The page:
Serena Williams’ coach says in-match coaching should be allowed in tennis to help the sport’s popularity.
Patrick Mouratoglou, who admitted he used banned hand signals to try to help Williams during her loss in the U.S. Open final, wrote Thursday in a posting on Twitter that making coaching part of the spectacle would let “viewers enjoy it as a show” and “ensure that it remains pivotal in the sport.”
Mouratoglou also pointed to what he called a “hypocrisy” — players currently are getting coached at tournaments that ban coaching.
And he pointed out that all sorts of individual sports — boxing, golf, cycling — permit athletes to consult someone during competition.
“I have never understood why tennis is just about the only sport in which coaching during matches is not allowed,” Mouratoglou wrote.
Quite a bit of debate about the topic of on-court coaching was sparked when chair umpire Carlos Ramos gave Williams a code violation after Mouratoglou gestured in her direction early in the second set of Naomi Osaka’s 6-2, 6-4 victory over the American for the title at Flushing Meadows last month.
A few games later, Williams received another warning, this time for smashing her racket, and that second violation automatically cost her a point. Eventually, Williams called Ramos “a thief,” drawing a third violation, this one for “verbal abuse,” which cost her a game. Williams was fined a total of $17,000 the next day, including $4,000 for coaching, which is not allowed in Grand Slam matches.
The WTA does allow coaching during women’s matches at other tournaments. The tour’s CEO, Steve Simon, said in the aftermath of the U.S. Open final that it “should be allowed across the sport.”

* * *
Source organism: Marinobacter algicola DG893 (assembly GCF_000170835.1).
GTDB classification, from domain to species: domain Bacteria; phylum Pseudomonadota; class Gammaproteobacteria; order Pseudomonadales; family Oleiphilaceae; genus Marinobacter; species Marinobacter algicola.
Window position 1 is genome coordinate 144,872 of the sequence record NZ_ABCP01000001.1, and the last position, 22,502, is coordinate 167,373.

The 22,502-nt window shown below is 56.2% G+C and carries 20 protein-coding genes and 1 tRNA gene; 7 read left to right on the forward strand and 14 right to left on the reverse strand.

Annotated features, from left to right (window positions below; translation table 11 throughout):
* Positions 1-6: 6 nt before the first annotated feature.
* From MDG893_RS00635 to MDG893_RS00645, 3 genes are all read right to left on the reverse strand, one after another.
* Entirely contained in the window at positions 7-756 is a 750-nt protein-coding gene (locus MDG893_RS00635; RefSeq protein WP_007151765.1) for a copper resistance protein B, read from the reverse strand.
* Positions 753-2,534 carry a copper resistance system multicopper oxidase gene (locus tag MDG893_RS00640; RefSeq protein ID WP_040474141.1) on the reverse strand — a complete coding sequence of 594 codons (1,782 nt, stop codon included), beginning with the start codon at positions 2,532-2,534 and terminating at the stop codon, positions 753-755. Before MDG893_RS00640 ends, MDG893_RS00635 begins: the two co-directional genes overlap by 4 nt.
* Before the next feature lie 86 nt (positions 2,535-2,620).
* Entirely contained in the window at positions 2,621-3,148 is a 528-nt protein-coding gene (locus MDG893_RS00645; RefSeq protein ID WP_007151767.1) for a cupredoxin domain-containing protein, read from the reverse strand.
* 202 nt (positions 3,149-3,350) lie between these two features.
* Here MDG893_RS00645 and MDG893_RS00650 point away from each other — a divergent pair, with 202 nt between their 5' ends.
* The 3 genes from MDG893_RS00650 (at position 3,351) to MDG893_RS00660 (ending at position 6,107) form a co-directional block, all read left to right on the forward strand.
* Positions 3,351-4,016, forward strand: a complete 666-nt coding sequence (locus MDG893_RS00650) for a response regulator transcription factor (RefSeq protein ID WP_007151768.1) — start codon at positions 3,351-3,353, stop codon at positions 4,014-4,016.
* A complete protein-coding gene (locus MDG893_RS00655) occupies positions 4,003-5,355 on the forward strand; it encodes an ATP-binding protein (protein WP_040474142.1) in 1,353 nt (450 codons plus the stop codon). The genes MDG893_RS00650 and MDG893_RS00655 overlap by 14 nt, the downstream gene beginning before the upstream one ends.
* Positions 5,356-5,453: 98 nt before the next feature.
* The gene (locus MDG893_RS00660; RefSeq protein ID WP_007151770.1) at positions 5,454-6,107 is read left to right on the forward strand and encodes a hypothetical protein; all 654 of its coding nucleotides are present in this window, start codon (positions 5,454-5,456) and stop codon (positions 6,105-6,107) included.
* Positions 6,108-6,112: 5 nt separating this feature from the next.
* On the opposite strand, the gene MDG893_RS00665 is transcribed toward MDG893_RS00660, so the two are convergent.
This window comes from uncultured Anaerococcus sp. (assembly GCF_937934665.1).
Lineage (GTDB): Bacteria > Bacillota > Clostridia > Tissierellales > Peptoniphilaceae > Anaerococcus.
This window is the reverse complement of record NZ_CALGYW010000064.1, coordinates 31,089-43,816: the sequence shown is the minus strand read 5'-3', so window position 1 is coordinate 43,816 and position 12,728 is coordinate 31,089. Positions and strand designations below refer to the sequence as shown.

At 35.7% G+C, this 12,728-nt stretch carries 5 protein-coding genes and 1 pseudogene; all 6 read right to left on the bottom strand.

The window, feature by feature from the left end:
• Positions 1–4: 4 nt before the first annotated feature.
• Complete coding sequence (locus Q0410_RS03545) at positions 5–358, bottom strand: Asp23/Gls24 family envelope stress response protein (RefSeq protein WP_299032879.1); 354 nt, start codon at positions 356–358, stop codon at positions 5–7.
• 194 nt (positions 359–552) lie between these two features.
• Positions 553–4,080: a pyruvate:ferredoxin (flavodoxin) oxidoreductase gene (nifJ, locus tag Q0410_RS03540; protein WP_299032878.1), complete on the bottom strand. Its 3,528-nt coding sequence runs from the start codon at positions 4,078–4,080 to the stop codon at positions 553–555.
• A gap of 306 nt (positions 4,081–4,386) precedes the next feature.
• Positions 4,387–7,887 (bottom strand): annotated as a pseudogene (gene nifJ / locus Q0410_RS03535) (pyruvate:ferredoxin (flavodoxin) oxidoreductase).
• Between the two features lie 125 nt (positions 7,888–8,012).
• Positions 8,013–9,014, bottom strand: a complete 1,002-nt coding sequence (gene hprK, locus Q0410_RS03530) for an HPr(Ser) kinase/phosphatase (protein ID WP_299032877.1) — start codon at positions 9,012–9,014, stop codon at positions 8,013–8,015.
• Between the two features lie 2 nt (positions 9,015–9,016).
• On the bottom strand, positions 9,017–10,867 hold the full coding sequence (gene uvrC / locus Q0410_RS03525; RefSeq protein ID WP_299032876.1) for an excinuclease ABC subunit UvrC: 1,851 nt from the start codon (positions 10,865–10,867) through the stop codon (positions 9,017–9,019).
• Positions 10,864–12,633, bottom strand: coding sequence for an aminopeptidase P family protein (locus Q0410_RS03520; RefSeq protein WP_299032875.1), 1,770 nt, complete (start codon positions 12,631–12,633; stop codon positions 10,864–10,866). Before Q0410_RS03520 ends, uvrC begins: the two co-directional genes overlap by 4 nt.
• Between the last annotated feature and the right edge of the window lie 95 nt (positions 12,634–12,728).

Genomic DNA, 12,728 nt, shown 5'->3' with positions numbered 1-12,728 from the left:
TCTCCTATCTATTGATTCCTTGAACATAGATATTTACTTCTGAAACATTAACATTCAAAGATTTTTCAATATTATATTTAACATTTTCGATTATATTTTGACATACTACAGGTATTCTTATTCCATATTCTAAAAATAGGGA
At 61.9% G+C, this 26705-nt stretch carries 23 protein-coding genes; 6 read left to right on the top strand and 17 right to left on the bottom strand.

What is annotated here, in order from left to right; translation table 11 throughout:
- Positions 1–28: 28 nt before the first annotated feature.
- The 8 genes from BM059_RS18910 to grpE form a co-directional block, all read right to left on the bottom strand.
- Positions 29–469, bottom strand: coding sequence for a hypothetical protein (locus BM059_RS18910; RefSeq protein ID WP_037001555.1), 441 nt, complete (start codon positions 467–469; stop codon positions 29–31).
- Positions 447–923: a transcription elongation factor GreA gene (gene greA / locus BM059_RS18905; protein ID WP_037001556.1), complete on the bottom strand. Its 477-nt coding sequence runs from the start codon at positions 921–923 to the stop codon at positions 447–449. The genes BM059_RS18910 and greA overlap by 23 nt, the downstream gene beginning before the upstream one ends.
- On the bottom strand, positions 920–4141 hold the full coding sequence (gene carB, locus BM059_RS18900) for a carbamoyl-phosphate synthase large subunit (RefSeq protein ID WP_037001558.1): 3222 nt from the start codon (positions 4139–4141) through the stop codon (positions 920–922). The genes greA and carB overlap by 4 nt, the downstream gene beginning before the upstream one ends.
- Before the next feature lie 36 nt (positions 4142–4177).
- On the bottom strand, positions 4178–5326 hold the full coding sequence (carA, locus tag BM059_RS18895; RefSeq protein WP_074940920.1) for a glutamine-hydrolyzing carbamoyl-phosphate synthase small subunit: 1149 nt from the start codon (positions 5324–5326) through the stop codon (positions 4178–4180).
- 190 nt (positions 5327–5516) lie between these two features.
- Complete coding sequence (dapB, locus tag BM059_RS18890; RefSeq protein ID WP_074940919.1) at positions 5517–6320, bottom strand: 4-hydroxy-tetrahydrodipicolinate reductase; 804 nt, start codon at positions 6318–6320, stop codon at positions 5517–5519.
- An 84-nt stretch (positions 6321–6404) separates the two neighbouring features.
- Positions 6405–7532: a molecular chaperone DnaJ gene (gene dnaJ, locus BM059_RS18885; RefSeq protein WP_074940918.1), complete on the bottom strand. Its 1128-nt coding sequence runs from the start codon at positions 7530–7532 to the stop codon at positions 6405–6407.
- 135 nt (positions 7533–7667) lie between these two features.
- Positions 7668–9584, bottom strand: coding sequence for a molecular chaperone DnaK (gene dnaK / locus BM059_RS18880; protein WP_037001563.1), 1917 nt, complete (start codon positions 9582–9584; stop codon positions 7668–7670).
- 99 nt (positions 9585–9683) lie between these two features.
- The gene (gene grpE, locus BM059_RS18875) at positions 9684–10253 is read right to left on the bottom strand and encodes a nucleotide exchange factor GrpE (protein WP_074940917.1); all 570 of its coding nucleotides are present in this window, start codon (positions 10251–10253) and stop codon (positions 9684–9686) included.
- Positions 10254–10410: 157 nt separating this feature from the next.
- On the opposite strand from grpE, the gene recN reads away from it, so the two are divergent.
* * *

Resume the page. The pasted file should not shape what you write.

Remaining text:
The sport’s various governing bodies and Grand Slam tournaments have been looking at the issue, with some sounding more willing than others to consider permitting coaching. Wimbledon, for example, has made clear that it is “fundamentally opposed to any form of coaching during a match.”
Banning coaching, Mouratoglou wrote Thursday, “almost makes it look as if it had to be hidden, or as if it was shameful.”
He called the issue “symptomatic of the confrontation between two ways of thinking: The conservative, traditionalist way and the modern, progressive way.”
Besides, Mouratoglou said, “It is a very basic truth that the vast majority of tennis coaches are actually coaching on court, despite the rules. Look at how many times players look towards their boxes during a match. Some do it after every single point.”
That is true.
Those who argue against in-match coaching — and believe rules against it should be enforced more rigidly — say that lessens the individual, go-it-alone nature of tennis.
Mouratoglou thinks part of the appeal of allowing coaching is that it would help get viewers “emotionally involved.”
“You want spectators and TV viewers to have opinions about the players — and the coaches — and to know who they like and don’t like. Watching the interactions between players and coaches is a very good way of achieving this,” he wrote.
Mouratoglou added: “Moreover, emotions run high when coaches talk to their players during matches. Sometimes the players don’t like to hear what their coaches are saying, but this all adds to the drama, which creates engagement on social media.”